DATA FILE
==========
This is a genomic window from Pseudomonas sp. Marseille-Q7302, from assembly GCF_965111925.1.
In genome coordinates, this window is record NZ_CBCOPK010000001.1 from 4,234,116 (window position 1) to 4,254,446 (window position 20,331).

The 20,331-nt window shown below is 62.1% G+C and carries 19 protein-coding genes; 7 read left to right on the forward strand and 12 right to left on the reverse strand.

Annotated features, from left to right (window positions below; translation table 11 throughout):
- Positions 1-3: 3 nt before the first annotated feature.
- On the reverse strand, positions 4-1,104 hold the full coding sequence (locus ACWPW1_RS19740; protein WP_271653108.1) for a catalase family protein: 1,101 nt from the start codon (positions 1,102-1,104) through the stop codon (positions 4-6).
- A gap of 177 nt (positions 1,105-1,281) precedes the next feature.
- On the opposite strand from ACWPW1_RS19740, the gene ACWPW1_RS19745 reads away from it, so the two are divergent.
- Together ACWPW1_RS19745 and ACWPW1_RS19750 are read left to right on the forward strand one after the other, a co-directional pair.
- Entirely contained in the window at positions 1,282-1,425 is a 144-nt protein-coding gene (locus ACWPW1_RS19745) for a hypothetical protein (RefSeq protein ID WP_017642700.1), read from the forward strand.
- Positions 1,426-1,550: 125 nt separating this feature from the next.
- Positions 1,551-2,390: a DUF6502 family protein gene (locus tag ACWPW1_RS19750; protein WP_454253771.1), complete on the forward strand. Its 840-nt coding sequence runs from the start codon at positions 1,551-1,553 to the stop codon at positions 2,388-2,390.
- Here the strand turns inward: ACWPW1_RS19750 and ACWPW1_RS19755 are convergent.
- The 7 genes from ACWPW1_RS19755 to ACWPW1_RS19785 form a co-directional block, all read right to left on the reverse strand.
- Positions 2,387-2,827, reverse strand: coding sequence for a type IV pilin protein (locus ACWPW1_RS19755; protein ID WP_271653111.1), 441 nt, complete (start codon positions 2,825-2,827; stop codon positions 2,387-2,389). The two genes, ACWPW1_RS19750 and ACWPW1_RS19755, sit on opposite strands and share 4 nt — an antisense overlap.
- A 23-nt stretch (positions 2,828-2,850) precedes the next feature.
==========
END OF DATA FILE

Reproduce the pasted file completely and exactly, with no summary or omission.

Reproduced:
This is a genomic window from Pseudomonas sp. Marseille-Q7302, from assembly GCF_965111925.1.
In genome coordinates, this window is record NZ_CBCOPK010000001.1 from 4,234,116 (window position 1) to 4,254,446 (window position 20,331).

The 20,331-nt window shown below is 62.1% G+C and carries 19 protein-coding genes; 7 read left to right on the forward strand and 12 right to left on the reverse strand.

Annotated features, from left to right (window positions below; translation table 11 throughout):
- Positions 1-3: 3 nt before the first annotated feature.
- On the reverse strand, positions 4-1,104 hold the full coding sequence (locus ACWPW1_RS19740; protein WP_271653108.1) for a catalase family protein: 1,101 nt from the start codon (positions 1,102-1,104) through the stop codon (positions 4-6).
- A gap of 177 nt (positions 1,105-1,281) precedes the next feature.
- On the opposite strand from ACWPW1_RS19740, the gene ACWPW1_RS19745 reads away from it, so the two are divergent.
- Together ACWPW1_RS19745 and ACWPW1_RS19750 are read left to right on the forward strand one after the other, a co-directional pair.
- Entirely contained in the window at positions 1,282-1,425 is a 144-nt protein-coding gene (locus ACWPW1_RS19745) for a hypothetical protein (RefSeq protein ID WP_017642700.1), read from the forward strand.
- Positions 1,426-1,550: 125 nt separating this feature from the next.
- Positions 1,551-2,390: a DUF6502 family protein gene (locus tag ACWPW1_RS19750; protein WP_454253771.1), complete on the forward strand. Its 840-nt coding sequence runs from the start codon at positions 1,551-1,553 to the stop codon at positions 2,388-2,390.
- Here the strand turns inward: ACWPW1_RS19750 and ACWPW1_RS19755 are convergent.
- The 7 genes from ACWPW1_RS19755 to ACWPW1_RS19785 form a co-directional block, all read right to left on the reverse strand.
- Positions 2,387-2,827, reverse strand: coding sequence for a type IV pilin protein (locus ACWPW1_RS19755; protein ID WP_271653111.1), 441 nt, complete (start codon positions 2,825-2,827; stop codon positions 2,387-2,389). The two genes, ACWPW1_RS19750 and ACWPW1_RS19755, sit on opposite strands and share 4 nt — an antisense overlap.
- A 23-nt stretch (positions 2,828-2,850) precedes the next feature.